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Business Officer Magazine

Six Strategies for Cutting Virtual Carbon

Here are six initiatives colleges and universities are implementing to varying degrees to reduce IT-related costs and energy consumption.

By Karla Hignite

For a discussion of how campus IT is being required to meet increased demand for computing capacity while decreasing technology's carbon load, see "Low-Carbon Computing" in the October 2009 issue of Business Officer.

1. Data center efficiency. Storing and processing data is a huge source of IT energy consumption and cost. According to the U.S. Department of Energy, the electricity consumed in data centers and telecommunication systems represents 3 percent of the U.S. total and is growing rapidly. Well-run centers address several key factors:

  • Centralization. While researchers often want easy access to their servers, the reality is that multiple small-scale data centers physically spread throughout a campus can waste hundreds of thousands of dollars each year. Centralizing an institution's data center operations saves substantially on energy consumption and operating costs.
  • Consolidation. While newer servers are much more efficient, older servers can be consolidated to maximize usage, since many current systems run at capacity levels far below 50 percent. Consolidation often results in elimination of servers that are no longer needed due to efficiency gains. Among new developments in server technology are blade servers—high-density, integrated, expandable systems that can increase server performance without increasing data center size or management costs. Likewise, campuses experimenting with cloud computing are looking to leverage the Internet and virtual machines to reduce the number of physical servers on campus required to store data.
  • Cooling. Because servers generate a lot of heat, the energy used to cool these systems can cost as much as the energy they require to run. However, manufacturer-prescribed operating temperature and humidity ranges are significantly higher than what many have typically employed as an operating standard. More are now experimenting with raising the thermostat in campus data centers to see how high temperatures can go while still avoiding hot spots. Others are testing data center design, including hot- and cold-aisle configuration for equipment racks, and are introducing new methods of airflow such as the infusion of outside air versus air conditioning.

2. Desktop virtualization. Virtualization encompasses a wide range of activities that pool resources, enabling less reliance on individual pieces of hardware, better equipment use rates, and less downtime. For instance, thin client computing refers to an approach to relocate the central processing and memory components of the desktop workstation to the data center server. The resulting “thin” desktop device has fewer breakable parts, is easier to maintain, has approximately twice the life cycle, and can run on as little as one-tenth of the power of a normal personal computer.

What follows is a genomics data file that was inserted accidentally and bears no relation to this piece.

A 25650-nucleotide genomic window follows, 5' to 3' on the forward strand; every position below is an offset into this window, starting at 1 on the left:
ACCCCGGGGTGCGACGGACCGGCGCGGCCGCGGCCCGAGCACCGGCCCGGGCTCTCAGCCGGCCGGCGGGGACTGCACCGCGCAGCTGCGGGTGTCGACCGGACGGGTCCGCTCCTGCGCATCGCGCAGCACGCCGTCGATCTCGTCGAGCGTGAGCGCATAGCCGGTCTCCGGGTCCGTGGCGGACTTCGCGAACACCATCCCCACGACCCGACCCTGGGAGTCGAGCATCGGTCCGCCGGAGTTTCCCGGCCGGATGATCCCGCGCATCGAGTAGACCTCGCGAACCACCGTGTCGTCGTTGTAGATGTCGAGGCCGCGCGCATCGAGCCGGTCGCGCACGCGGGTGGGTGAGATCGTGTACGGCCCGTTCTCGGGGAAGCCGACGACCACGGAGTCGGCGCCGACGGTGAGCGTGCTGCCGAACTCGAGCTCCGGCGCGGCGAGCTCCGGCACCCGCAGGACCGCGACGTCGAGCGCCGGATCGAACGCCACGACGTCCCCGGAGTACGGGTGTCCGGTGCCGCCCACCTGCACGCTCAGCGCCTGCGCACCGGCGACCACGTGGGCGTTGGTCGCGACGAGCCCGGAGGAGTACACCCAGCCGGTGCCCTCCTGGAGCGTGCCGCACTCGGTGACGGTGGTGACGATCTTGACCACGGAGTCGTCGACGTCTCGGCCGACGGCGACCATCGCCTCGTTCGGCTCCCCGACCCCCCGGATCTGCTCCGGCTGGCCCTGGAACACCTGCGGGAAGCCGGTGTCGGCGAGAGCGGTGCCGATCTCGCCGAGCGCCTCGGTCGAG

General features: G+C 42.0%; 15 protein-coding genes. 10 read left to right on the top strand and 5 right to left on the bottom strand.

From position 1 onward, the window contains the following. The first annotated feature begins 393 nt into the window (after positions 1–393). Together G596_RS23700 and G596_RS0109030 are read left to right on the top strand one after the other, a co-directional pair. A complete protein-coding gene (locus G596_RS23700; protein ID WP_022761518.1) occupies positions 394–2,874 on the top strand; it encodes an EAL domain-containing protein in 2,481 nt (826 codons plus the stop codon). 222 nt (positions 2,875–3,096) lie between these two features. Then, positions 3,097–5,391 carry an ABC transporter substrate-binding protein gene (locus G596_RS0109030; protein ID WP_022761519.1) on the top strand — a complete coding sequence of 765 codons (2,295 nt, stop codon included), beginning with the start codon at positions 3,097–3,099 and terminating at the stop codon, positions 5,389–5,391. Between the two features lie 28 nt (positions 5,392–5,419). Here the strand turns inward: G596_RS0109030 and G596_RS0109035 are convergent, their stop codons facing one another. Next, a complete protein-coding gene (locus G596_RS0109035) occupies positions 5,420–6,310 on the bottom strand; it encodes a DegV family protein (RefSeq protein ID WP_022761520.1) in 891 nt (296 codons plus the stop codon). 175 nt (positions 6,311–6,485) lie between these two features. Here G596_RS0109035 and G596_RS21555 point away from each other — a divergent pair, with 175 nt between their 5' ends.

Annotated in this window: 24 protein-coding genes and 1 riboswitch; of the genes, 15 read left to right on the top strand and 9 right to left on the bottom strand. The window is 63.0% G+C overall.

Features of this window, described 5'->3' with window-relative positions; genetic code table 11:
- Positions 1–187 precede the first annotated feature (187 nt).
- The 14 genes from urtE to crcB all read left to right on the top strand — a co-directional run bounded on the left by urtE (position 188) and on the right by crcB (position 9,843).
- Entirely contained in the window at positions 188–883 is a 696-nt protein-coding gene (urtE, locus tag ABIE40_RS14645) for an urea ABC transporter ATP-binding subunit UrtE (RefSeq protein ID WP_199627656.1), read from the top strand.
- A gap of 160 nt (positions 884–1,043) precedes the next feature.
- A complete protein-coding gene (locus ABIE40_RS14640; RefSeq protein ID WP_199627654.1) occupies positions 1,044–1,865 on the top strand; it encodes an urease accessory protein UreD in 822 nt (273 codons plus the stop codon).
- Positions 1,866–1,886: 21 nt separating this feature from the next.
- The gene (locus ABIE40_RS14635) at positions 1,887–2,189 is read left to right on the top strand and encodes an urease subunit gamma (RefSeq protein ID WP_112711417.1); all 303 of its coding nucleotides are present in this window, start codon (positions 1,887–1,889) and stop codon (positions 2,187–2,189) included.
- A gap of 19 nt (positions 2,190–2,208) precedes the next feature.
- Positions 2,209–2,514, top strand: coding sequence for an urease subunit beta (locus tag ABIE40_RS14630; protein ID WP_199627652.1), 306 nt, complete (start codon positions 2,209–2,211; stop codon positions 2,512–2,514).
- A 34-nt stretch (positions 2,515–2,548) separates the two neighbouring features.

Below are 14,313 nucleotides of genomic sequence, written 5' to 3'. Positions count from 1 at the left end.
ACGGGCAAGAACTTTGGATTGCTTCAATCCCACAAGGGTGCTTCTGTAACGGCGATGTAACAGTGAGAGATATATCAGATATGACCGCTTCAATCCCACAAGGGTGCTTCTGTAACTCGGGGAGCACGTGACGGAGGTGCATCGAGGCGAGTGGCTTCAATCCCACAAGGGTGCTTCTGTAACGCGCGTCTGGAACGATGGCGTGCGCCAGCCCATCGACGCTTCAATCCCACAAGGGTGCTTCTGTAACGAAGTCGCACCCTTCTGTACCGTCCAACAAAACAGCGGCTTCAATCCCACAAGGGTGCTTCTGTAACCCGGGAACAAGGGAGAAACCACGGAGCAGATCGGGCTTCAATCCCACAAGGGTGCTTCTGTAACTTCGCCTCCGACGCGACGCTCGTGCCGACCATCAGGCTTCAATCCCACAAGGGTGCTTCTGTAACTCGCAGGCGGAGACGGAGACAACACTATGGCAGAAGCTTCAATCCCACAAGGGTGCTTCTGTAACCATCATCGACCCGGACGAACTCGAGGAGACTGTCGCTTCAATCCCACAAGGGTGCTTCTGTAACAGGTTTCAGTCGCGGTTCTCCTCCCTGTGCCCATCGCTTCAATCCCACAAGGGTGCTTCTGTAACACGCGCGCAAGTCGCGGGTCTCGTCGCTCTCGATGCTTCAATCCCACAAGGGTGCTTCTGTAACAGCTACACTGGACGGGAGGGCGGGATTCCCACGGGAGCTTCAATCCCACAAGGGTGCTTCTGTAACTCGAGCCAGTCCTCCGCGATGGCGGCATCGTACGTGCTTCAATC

3. Equipment. In addition to decommissioning or consolidating unneeded or underused servers and other hardware, more institutions are replacing CRT monitors with LCD monitors, which consume about one third to one half the energy. Likewise, some campus IT departments are systematically phasing in more laptop computing, since laptops use about 80 percent less energy than desktop models. In the move to reduce paper, toner, and energy waste, more institutions are also incorporating double-sided printers and setting up printer management programs to discourage unnecessary printing. Procurement policies that require or encourage purchasing Energy Star or EPEAT (Electronic Product Environmental Assessment Tool) systems and equipment also contribute to an overall reduced energy load.

4. Power management. Activating features that automatically shut down computers, monitors, and printers at a designated time or switch to sleep mode after a period of inactivity eliminate the slow drain of energy from workstations that run continuously. Likewise, adjusting settings for servers can help save tons of carbon dioxide emissions annually. As institutions reduce the overall consumption of campus IT devices, some are also looking at electrical power generation and supply options to see how their campuses can shift their energy consumption toward renewable sources campuswide, including to power campus computing activities.

5. Work processes. While many institutions have now moved into the arena of distance and online education, fewer have instituted telecommuting programs for employees or embraced technologies for online meetings. However, more are moving in this direction, particularly with regard to videoconferencing capability to curtail carbon emissions generated by staff travel to and from satellite campuses.

6. Electronic waste. More campuses are not only facilitating awareness campaigns to reduce unnecessary use of energy but are also establishing programs and policies for handling outmoded equipment and other electronic waste. In addition to recycling monitors, printers, printer cartridges, and other IT-related hardware, an area of growing interest is how to repurpose waste heat generated by IT and to conserve and recycle water used in cooling systems.

One or more of these strategies may be right for your institution depending upon your overall strategy and goals for implementing green IT.

KARLA HIGNITE, Kaiserslautern, Germany, is a contributing editor for Business Officer.


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